Burglary Ring Targets Nursing Homes
Theft in nursing homes is always a concern, but a band of burglars has taken it to a new level, hitting long-term care facilities in six states.
An organized gang of thieves – believed to be all male – dress as female nurses and walk into nursing homes when residents are typically out of their rooms, such as during dinner. The “nurses” hit residents’ rooms, taking credit cards.
So far the thieves have hit hundreds of nursing home residents. Typically charging purchases at such stores as Wal-Mart and Kmart, police estimate these fraudulent purchases to be anywhere between $50,000 and $100,000.
To date, only one of the burglars has been apprehended.
To protect your loved one's possessions while they are in a nursing home, there are several key things that you can do:
- Take inventory of all personal possessions that your loved one has with them at the residence. Give a copy of the list to the nursing home facility, a loved one or family member, and an attorney if possible.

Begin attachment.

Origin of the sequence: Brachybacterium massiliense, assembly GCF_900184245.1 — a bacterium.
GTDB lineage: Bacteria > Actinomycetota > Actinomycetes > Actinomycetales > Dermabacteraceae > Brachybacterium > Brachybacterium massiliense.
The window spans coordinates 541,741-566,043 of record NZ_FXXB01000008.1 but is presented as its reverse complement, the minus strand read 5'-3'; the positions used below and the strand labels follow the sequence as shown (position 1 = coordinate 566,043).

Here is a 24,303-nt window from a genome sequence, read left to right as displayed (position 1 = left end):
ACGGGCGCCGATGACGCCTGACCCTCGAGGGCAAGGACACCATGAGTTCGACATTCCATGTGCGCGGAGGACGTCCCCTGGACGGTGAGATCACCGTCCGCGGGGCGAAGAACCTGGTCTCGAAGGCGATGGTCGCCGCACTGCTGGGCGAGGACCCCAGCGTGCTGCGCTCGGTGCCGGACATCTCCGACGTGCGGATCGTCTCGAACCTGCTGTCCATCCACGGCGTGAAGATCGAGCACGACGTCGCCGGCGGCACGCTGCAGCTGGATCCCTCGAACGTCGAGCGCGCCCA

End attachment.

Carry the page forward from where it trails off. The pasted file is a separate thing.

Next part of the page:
- Check to see if your loved one’s homeowners insurance can be extended to the new facility.
- Keep receipts and take pictures of all valuable items that are with your loved one at the nursing home. These should be stored in a safe place, such as a safety deposit box.
- Mark all clothing and valuables with either indelible markers or a permanent engraving. Thieves are less likely to take easily identifiable items.
- Invest in a room safe where your loved one can keep cherished items that are one-of-a-kind. Make sure that your loved one does not share the combination or key with anyone they don’t explicitly trust.
- Know that Medicaid (Medi-Cal in California) and nursing homes are not able to seize personal items, such as furnishings and other personal property, for payment.
Of course, the best defense against theft is not to keep credit cards and personal valuables at the nursing home at all.